T2 Trainspotting – Movie Review
Director: Danny Boyle
Writers: Irvine Welsh (novel), John Hodge (adaptation)
Stars: Ewan McGregor, Kelly Macdonald, Jonny Lee Miller
At the end of Trainspotting, Mark Renton left Edinburgh and his old life behind. He had stolen a bag filled with money and departed for places unknown. We now discover he was living in Amsterdam and was seemingly happy there. After 20 years, Mark returns to Edinburgh for reasons unknown. The first person he visits is Spud (Ewen Bremner) who is seemingly at the end of his tether. Still a junkie despite having tried to kick a number of times. The next person he visits is his oldest friend Sick Boy (Jonny Lee Miller), a man who hasn’t forgiven him despite the passage of time.
Trainspotting (1996) was an iconic film of the 90s. There are several films each decade that transcend their role as light entertainment and become something more. They affect music, fashion and culture in general. It also helped launch the career of several of the actors involved with both Jonny Lee Miller and Ewan McGregor becoming major stars. Danny Boyle had already directed Shallow Grave, but this was his first major hit. He went on to direct works such as 28 days later… and Slumdog Millionaire.
Despite the novel Trainspotting (1993) having a sequel in the form of Porno (2002), the team managed to resist the temptation to make a sequel to the film. That is until now, with the original cast, director and writing team returning to recreate the magic. Screenplay writer John Hodge took the original novel Trainspotting by Irvine Welsh and transformed it into a film. It was a major reworking of the original text and an impressive job. This new work again credits Irvine Welsh with writing the original novel and Hodge with adapting it for the screen, but the truth is something else, with this new work bearing little resemblance to Porno. The passage of time is much greater than between the novels for one. The film uses elements of Porno but is quite distinct.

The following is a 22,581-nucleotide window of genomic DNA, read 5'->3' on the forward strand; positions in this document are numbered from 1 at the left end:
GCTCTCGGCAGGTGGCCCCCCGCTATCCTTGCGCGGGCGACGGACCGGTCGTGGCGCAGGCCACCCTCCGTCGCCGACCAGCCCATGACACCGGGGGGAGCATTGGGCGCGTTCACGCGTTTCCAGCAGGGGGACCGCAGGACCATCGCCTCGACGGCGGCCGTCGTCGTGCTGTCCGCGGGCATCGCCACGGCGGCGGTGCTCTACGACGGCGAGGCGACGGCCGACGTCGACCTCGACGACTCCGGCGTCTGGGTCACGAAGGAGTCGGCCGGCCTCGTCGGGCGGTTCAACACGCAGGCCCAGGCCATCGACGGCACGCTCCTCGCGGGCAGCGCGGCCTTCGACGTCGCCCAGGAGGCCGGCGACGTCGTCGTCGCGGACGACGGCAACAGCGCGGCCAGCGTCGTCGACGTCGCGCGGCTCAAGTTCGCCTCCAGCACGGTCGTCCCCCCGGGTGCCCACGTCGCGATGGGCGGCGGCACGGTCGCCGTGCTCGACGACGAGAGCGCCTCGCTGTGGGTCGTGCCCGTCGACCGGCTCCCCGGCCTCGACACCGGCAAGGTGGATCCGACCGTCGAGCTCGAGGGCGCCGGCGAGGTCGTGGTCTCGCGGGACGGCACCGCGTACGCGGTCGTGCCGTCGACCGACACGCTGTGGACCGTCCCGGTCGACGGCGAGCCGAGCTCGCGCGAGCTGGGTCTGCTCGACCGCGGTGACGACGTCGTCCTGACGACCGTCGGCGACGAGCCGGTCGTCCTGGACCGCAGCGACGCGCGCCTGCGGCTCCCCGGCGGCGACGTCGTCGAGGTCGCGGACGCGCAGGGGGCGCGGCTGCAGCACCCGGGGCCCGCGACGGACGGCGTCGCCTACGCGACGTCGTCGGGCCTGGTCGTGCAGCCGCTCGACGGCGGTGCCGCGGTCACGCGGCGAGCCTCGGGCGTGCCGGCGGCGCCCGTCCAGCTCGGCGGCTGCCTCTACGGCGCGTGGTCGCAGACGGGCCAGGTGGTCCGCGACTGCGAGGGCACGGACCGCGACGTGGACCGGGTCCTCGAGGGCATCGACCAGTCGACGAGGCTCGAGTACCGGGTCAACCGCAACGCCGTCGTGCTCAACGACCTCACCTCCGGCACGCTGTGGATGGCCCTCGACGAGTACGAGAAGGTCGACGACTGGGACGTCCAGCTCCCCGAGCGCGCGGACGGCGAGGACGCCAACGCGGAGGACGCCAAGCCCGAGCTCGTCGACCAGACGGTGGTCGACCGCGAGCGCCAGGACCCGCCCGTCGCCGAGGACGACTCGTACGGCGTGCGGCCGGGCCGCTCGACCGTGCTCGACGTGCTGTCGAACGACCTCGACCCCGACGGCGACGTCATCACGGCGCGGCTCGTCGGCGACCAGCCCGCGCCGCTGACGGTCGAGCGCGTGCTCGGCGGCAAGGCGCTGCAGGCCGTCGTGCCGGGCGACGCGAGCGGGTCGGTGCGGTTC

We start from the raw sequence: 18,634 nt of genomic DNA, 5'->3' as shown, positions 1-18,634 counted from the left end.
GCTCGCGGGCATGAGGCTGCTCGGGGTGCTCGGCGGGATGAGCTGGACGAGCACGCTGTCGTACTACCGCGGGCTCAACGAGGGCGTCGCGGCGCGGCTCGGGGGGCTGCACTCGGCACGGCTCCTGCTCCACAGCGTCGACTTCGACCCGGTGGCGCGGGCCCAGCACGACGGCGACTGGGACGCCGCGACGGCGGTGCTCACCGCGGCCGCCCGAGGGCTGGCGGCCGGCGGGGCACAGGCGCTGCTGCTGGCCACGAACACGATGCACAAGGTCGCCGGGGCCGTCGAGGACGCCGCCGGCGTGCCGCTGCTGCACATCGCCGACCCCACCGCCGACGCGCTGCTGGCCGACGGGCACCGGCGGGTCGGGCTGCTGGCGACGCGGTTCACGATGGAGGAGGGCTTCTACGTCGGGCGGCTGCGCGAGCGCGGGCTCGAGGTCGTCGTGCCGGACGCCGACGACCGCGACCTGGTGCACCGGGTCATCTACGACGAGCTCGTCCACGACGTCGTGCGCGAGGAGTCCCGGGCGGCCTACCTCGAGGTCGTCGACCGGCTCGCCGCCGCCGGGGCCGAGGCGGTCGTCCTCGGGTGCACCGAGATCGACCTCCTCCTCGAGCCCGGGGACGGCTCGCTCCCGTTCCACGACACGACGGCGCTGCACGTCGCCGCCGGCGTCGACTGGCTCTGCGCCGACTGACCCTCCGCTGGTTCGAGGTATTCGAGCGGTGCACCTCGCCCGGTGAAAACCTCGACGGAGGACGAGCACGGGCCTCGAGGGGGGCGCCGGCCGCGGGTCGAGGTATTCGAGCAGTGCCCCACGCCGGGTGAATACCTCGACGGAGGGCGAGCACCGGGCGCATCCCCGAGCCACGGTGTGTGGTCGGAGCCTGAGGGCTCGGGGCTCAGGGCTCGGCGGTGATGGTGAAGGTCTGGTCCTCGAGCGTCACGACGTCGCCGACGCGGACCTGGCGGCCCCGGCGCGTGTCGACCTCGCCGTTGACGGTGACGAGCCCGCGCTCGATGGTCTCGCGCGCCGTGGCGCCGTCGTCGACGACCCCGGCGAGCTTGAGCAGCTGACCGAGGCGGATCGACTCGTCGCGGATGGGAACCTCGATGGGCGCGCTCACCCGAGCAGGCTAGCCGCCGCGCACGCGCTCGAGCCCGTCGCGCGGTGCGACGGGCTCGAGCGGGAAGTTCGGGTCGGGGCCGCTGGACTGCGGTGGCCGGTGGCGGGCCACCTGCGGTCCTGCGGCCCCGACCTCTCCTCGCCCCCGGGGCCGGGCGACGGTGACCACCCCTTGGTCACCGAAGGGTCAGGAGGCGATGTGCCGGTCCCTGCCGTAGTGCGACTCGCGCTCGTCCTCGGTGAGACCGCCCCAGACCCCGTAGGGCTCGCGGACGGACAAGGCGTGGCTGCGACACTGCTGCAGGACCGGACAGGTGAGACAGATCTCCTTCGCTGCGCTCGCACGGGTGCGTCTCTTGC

There are many moments of nostalgia for the first film. Scenes where the film either recreates or reminisces about the good old days when we were junkies! A group of middle aged men looking back at their youth with a mix of trepidation and admiration. In fact, this is actually the film makers and actors recreating their first big hit! While there is a plot, it seems loosely assembled with many of the scenes feeling like isolated incidents rather than part of a greater whole. Despite this, there are several great moments that will no doubt become iconic in their own right. The film doesn’t have the cohesive strength or style of its predecessor but in truth that was never likely. It’s still enjoyable, but mostly for the new elements rather than for the memories of yesteryear!